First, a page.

The Charger shares its platform with the more upscale and luxurious Chrysler 300, and happily, many of the refinements from the 300 have made their way into the Dodge. That means it’s not exactly a cheap car, starting at $37,095. The good news is that the higher starting price means Dodge doesn’t have to squeeze every penny to build the Charger to a rock-bottom price point like some of the competitive Japanese and Korean sedans.
As a result, the interior is quite refined and well put together. Our tester did come with plenty of interior upgrades, but even a base Charger’s dash, door panels and centre console use a soft-touch matte finish material. It’s quite nice, if maybe a bit shiny, and the dash fascia uses a metallic mesh that looks and feels both interesting and high-tech while harkening back to the muscle cars of the 60s and 70s.
Our tester came with the $2,495 Plus Group, which feels expensive at first, but this one package really decks out the interior with just about every gadget you could want. This includes Nappa leather ventilated and heated front seats, heated rear seats, premium stitching on the seats and dash, leather wrapped heated and power telescopic steering wheel, blind spot and rear-cross path detection and a long list of other interior conveniences.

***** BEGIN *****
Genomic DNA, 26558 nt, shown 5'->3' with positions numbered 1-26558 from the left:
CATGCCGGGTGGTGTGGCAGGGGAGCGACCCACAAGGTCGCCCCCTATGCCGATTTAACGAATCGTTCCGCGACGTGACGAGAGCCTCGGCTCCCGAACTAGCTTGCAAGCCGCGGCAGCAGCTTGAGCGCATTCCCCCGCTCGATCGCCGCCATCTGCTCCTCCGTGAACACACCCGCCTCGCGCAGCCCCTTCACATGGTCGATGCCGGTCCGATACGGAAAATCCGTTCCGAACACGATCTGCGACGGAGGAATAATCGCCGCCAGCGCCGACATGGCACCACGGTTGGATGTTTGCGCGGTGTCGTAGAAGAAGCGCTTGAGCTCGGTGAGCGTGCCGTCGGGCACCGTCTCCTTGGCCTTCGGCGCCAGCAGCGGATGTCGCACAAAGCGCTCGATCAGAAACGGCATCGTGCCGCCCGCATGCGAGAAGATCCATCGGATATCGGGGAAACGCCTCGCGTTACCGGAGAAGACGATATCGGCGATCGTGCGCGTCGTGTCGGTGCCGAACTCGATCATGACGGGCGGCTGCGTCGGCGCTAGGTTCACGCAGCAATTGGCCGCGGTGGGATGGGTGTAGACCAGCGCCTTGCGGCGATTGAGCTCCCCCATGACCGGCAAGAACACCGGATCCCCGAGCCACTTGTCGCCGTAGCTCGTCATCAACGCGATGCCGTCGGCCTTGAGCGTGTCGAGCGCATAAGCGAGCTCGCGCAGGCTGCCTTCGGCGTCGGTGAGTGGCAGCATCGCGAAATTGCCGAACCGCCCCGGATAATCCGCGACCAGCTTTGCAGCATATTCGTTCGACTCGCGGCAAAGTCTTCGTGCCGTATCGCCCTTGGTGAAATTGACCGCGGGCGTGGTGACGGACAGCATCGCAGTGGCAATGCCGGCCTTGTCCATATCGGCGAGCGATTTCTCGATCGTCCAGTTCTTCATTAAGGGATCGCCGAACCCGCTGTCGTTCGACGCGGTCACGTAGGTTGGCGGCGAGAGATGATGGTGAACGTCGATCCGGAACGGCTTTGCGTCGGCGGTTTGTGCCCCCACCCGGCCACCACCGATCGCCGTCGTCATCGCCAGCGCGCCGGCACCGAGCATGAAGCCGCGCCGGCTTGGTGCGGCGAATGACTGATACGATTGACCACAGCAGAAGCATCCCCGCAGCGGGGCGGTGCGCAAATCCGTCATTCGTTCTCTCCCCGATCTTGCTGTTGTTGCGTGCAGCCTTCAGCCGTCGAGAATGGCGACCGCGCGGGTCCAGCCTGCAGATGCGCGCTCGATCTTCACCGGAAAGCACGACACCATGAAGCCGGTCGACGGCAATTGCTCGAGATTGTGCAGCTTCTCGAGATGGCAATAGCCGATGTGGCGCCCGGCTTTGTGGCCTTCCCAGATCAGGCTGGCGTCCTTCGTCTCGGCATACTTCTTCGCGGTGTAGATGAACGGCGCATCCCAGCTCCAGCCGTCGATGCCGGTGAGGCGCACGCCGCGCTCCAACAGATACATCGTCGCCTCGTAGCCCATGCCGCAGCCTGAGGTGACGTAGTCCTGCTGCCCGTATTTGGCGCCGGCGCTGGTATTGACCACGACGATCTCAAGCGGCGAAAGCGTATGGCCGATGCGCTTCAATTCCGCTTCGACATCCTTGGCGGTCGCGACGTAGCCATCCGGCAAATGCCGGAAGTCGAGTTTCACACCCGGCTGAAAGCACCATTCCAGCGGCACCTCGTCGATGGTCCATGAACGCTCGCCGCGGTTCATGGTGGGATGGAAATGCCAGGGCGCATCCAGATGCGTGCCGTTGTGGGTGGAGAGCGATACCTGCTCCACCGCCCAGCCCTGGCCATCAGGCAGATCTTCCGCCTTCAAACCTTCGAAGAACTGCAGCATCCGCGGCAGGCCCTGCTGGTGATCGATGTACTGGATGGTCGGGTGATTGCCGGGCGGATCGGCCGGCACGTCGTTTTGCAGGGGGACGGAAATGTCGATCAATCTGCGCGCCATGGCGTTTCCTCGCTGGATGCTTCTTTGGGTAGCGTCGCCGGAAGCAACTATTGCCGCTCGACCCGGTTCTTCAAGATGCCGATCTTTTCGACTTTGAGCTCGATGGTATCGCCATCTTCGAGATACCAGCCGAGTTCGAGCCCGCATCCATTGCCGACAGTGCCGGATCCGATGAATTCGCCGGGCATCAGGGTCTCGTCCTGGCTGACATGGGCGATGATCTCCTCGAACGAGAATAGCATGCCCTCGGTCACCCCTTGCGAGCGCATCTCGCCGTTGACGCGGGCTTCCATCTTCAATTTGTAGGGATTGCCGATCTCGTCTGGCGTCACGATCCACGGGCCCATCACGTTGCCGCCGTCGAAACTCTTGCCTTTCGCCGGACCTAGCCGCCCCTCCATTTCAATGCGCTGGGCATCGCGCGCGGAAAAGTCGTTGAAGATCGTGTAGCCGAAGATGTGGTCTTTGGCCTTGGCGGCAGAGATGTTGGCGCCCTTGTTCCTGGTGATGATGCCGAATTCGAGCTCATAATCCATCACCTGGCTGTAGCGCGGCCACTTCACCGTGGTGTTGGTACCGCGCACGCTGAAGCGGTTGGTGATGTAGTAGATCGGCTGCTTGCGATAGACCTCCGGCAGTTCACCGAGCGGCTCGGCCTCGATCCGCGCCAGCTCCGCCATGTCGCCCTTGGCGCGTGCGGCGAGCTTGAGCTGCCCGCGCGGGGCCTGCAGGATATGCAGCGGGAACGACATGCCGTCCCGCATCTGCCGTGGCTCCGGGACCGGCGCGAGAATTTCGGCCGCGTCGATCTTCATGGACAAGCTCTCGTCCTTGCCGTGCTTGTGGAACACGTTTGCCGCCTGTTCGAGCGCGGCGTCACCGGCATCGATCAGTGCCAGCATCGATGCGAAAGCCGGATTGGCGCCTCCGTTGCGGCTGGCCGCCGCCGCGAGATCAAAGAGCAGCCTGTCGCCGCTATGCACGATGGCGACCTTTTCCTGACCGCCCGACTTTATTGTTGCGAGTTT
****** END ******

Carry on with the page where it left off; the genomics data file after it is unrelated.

Like a good full-sized American sedan should, the interior offers huge amounts of space for passengers and a very generous trunk. I did find the front seats a little uncomfortable and even with the adjustable lumbar just couldn’t get the position right. There is loads of storage up front, and the dash layout is visually pleasing and extremely easy to navigate. Our tester came with the larger 8.4” touchscreen, running the fantastic UConnect infotainment system with Android Auto and Apple CarPlay functionality.
The gauge cluster is also very well done and includes a seven-inch full color display that can be setup to provide info at a glance on everything from tire pressure and fuel economy, to driving and performance data. One criticism here is that the fonts and layouts on some of the display screens can be cluttered and difficult to read.